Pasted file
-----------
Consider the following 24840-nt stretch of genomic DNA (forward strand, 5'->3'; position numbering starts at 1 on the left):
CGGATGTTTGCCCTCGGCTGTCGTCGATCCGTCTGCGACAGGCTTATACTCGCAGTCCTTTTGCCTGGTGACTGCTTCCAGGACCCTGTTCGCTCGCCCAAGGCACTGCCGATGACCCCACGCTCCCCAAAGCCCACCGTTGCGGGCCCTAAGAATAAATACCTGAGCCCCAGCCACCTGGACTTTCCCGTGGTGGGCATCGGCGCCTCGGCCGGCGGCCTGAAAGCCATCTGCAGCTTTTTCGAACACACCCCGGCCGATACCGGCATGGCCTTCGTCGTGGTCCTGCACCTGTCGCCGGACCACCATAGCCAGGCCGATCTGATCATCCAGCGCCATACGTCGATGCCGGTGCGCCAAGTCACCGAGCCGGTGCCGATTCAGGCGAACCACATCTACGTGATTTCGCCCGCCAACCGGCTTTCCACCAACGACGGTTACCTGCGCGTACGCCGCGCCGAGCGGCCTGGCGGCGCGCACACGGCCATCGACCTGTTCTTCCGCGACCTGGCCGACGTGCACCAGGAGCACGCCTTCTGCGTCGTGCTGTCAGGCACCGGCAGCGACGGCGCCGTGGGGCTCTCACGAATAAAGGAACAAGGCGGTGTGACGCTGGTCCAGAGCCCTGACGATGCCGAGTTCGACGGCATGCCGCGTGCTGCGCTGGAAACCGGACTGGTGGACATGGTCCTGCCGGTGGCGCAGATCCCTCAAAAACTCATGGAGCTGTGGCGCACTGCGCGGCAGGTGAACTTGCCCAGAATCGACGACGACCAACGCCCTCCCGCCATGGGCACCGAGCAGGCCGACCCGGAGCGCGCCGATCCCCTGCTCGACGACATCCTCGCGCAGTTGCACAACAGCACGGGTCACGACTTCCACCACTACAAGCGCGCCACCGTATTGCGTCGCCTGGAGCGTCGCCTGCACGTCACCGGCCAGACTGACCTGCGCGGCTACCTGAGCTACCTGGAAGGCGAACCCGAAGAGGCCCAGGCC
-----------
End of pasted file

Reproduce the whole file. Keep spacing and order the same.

Consider the following 24840-nt stretch of genomic DNA (forward strand, 5'->3'; position numbering starts at 1 on the left):
CGGATGTTTGCCCTCGGCTGTCGTCGATCCGTCTGCGACAGGCTTATACTCGCAGTCCTTTTGCCTGGTGACTGCTTCCAGGACCCTGTTCGCTCGCCCAAGGCACTGCCGATGACCCCACGCTCCCCAAAGCCCACCGTTGCGGGCCCTAAGAATAAATACCTGAGCCCCAGCCACCTGGACTTTCCCGTGGTGGGCATCGGCGCCTCGGCCGGCGGCCTGAAAGCCATCTGCAGCTTTTTCGAACACACCCCGGCCGATACCGGCATGGCCTTCGTCGTGGTCCTGCACCTGTCGCCGGACCACCATAGCCAGGCCGATCTGATCATCCAGCGCCATACGTCGATGCCGGTGCGCCAAGTCACCGAGCCGGTGCCGATTCAGGCGAACCACATCTACGTGATTTCGCCCGCCAACCGGCTTTCCACCAACGACGGTTACCTGCGCGTACGCCGCGCCGAGCGGCCTGGCGGCGCGCACACGGCCATCGACCTGTTCTTCCGCGACCTGGCCGACGTGCACCAGGAGCACGCCTTCTGCGTCGTGCTGTCAGGCACCGGCAGCGACGGCGCCGTGGGGCTCTCACGAATAAAGGAACAAGGCGGTGTGACGCTGGTCCAGAGCCCTGACGATGCCGAGTTCGACGGCATGCCGCGTGCTGCGCTGGAAACCGGACTGGTGGACATGGTCCTGCCGGTGGCGCAGATCCCTCAAAAACTCATGGAGCTGTGGCGCACTGCGCGGCAGGTGAACTTGCCCAGAATCGACGACGACCAACGCCCTCCCGCCATGGGCACCGAGCAGGCCGACCCGGAGCGCGCCGATCCCCTGCTCGACGACATCCTCGCGCAGTTGCACAACAGCACGGGTCACGACTTCCACCACTACAAGCGCGCCACCGTATTGCGTCGCCTGGAGCGTCGCCTGCACGTCACCGGCCAGACTGACCTGCGCGGCTACCTGAGCTACCTGGAAGGCGAACCCGAAGAGGCCCAGGCC